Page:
‘Shouting Fire in a Theater’: The Life and Times of Constitutional Law’s Most Enduring Analogy
University of California, Davis – School of Law
January 12, 2015
In 1919, Justice Oliver Wendell Holmes introduced the specter of a man falsely shouting fire in a theater into First Amendment law. Nearly one hundred years later, this analogy remains the most enduring analogy in constitutional law. It has been relied on in hundreds of constitutional cases and it has permeated popular discourse on the scope of individual rights.
This Essay examines the both the origins and the later life of Holmes’s theater analogy. Part One is a detective story, seeking to solve the mystery of how Holmes came up with this particular example. This story takes us to the forgotten world of the late nineteenth and early twentieth centuries, when false shouts of fire in theaters were a pervasive problem that killed hundreds of people both in the United States and Great Britain. The person who shouted “fire” in a crowded theater was a recognizable stock villain of popular culture, condemned in newspapers, magazines and books from coast to coast. The analogy, lifted by Holmes from a federal prosecutor in Cleveland, was rooted in this larger world of popular culture. Understanding this world also answers another question: Why do lawyers and non-lawyers alike refer to “shouting fire in a crowded theater” rather than “falsely shouting fire in a theater and causing a panic,” which is what Holmes actually wrote? Along the way, we will encounter a real detective and even a mustachioed villain.
Part Two is based on an empirical study of the 278 subsequent judicial opinions that employ the theater analogy. In lower courts, opinions that invoke the analogy, not surprisingly, typically reject free speech claims, but opinions that paraphrase Holmes are, counter-intuitively, more receptive to free speech claims than opinions that quote Holmes precisely.
The Essay concludes by noting that the theater analogy has largely lost its capacity to frighten in the visceral way that Holmes’s audience would have understood it. Although it persists in constitutional law, it has become rarified and largely abstract, perhaps contributing in some small way to the general libertarian trend of modern First Amendment law.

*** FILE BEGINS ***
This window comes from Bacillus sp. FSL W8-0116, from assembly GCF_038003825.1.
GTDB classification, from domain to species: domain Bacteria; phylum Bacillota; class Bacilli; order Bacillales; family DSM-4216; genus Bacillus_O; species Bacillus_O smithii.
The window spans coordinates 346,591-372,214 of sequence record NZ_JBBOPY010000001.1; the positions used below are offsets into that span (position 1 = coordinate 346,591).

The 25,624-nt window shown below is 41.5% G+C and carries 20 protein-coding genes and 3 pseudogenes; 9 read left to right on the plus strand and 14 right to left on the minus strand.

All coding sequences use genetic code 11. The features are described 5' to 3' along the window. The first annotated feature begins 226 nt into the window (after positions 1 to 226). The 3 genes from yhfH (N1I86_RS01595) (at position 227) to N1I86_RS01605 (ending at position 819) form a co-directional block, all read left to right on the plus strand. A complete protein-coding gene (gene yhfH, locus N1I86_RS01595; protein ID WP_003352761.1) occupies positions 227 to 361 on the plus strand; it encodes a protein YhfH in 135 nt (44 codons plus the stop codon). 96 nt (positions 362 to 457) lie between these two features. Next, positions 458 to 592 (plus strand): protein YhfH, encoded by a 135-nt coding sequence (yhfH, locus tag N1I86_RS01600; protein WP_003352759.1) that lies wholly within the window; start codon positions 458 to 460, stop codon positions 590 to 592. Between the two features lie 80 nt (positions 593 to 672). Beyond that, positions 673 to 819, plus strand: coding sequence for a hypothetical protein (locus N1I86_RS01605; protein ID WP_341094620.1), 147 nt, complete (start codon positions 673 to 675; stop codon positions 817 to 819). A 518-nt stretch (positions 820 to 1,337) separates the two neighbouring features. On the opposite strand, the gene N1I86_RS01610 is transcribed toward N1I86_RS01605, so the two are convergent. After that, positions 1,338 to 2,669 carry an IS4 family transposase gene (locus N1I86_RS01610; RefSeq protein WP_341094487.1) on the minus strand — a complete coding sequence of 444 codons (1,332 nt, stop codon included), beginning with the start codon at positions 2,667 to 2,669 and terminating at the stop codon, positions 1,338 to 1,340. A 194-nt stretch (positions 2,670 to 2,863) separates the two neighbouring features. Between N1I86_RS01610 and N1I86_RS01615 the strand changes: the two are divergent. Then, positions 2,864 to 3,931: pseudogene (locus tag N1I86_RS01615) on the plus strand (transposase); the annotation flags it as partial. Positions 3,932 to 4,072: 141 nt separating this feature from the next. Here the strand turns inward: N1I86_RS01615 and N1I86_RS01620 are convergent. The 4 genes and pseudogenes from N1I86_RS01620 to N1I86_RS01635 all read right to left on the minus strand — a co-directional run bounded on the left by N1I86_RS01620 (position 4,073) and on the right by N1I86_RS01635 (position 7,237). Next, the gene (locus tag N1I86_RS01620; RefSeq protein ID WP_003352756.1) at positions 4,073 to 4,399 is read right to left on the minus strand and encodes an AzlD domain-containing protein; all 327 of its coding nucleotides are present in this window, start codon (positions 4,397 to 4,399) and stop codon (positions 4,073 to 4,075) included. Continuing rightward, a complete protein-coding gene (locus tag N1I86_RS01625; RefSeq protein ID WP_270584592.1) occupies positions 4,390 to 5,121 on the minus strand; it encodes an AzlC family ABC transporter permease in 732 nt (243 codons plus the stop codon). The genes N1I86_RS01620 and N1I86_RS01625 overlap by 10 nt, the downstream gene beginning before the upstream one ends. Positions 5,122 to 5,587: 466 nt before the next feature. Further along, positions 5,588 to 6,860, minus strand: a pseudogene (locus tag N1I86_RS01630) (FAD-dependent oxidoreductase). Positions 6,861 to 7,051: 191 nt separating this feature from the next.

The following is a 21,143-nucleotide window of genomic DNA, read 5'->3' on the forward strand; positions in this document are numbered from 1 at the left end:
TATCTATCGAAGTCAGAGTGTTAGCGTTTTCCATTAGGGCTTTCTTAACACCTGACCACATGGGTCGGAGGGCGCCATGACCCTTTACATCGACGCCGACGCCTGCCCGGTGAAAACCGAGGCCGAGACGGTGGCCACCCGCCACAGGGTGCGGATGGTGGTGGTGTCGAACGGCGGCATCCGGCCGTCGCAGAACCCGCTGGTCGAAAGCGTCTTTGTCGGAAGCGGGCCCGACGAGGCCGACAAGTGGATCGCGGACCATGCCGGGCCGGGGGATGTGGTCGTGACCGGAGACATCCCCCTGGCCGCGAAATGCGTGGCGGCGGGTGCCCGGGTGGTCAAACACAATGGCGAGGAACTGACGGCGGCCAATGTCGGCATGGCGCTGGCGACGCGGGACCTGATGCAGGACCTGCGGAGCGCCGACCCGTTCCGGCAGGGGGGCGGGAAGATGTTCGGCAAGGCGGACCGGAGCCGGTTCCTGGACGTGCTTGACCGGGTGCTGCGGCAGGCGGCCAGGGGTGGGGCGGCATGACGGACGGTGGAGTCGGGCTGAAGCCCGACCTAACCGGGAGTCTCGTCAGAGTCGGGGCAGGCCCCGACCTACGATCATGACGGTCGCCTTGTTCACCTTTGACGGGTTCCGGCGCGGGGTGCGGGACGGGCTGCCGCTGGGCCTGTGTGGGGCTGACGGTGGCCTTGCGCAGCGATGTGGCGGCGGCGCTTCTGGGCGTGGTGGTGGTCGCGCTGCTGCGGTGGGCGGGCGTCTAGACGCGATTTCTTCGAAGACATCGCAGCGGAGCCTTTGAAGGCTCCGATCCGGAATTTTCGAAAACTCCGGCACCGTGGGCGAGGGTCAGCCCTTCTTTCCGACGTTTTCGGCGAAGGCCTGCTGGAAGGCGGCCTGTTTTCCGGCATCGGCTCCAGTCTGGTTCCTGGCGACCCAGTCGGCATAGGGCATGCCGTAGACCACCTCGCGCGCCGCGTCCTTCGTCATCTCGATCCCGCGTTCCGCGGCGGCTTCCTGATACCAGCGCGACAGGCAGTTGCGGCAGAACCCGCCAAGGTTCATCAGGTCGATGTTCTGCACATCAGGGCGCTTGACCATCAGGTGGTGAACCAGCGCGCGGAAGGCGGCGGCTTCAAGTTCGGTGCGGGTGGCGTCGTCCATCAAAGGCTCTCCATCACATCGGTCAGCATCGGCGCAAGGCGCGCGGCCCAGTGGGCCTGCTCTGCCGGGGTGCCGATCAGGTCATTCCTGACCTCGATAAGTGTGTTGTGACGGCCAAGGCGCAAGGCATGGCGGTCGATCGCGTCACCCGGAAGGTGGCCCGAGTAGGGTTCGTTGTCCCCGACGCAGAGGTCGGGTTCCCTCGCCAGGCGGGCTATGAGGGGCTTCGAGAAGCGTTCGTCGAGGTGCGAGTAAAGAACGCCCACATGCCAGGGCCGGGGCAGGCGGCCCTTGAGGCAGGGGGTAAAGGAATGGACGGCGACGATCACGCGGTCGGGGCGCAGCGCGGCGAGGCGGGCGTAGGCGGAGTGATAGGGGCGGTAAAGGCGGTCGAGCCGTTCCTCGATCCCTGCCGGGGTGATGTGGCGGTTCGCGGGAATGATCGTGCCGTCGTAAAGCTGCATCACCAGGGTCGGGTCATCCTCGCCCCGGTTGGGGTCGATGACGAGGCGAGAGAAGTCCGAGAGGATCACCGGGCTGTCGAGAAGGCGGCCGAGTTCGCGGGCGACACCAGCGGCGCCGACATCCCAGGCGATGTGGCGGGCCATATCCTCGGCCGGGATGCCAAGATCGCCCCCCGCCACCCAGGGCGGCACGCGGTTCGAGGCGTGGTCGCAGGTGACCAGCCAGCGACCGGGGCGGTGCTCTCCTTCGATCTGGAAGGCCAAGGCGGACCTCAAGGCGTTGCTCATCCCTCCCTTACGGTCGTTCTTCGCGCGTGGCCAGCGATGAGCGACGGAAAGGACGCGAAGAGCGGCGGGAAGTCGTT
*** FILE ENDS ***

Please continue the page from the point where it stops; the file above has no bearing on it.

‘Shouting Fire In A Theater’: The Life And Times Of Constitutional Law’s Most Enduring Analogy – Introduction
When I introduce the subject of free speech to my law students, I ask them to provide examples of speech that is obviously unprotected by the First Amendment. Inevitably, one of the first answers is “shouting fire in a crowded theater.” I follow up by asking, “Suppose there is a fire in the theater. Could you shout ‘fire’ then?” and the student usually answers “yes.”
I then tell the students that this image comes from Justice Oliver Wendell Holmes’s opinion in the 1919 case of Schenck v. United States, in which the Court unanimously upheld a conviction under the Espionage Act for distributing flyers opposed to the draft. Justice Holmes wrote, “The most stringent protection of free speech would not protect a man in falsely shouting fire in a theater and causing a panic.”
My students nonetheless instinctively paraphrase Holmes’s words as “shouting fire in a crowded theater.” They are not alone. A Google search reveals over 200,000 hits for “shouting fire in a crowded theater,” but only 53,000 hits for the Holmes version. Just one year after Schenck, United States Attorney General Mitchell Palmer, in congressional testimony, claimed, “A man may say what he will, as has often been said; but if he cries ‘fire’ in a crowded theater, with the intent to injure the people there assembled, certainly his right of free speech does not protect him against the punishment that is just desert.” Two years after Schenck, an article in a legal periodical claimed, “A man has no right to shout ‘fire’ in a crowded theatre, to use a familiar illustration.” Even the United States Supreme Court has referred to shouting “fire in a crowded theater.”
On a conceptual level, however, the Holmes version and the paraphrase differ in three significant ways. First, Holmes includes the critical element of falsity, which the paraphrase omits. A person shouting “fire” in response to a real fire (or shouting “fire” as part of his or her lines onstage) presents very different issues than a person deliberately making a false statement. Second, the paraphrase requires the theater to be crowded. But why does the theater need to be crowded for the speech to be unprotected? A false shout of fire that disrupts a performance causes harm to the theater owner and poses risks to the attendees even if only four people are in the audience. Third, Holmes refers to “causing a panic,” thus suggesting a requirement of actual harm, whereas the paraphrase does not. Thus, falsely shouting fire in an entirely empty theater might not give rise to legal liability.
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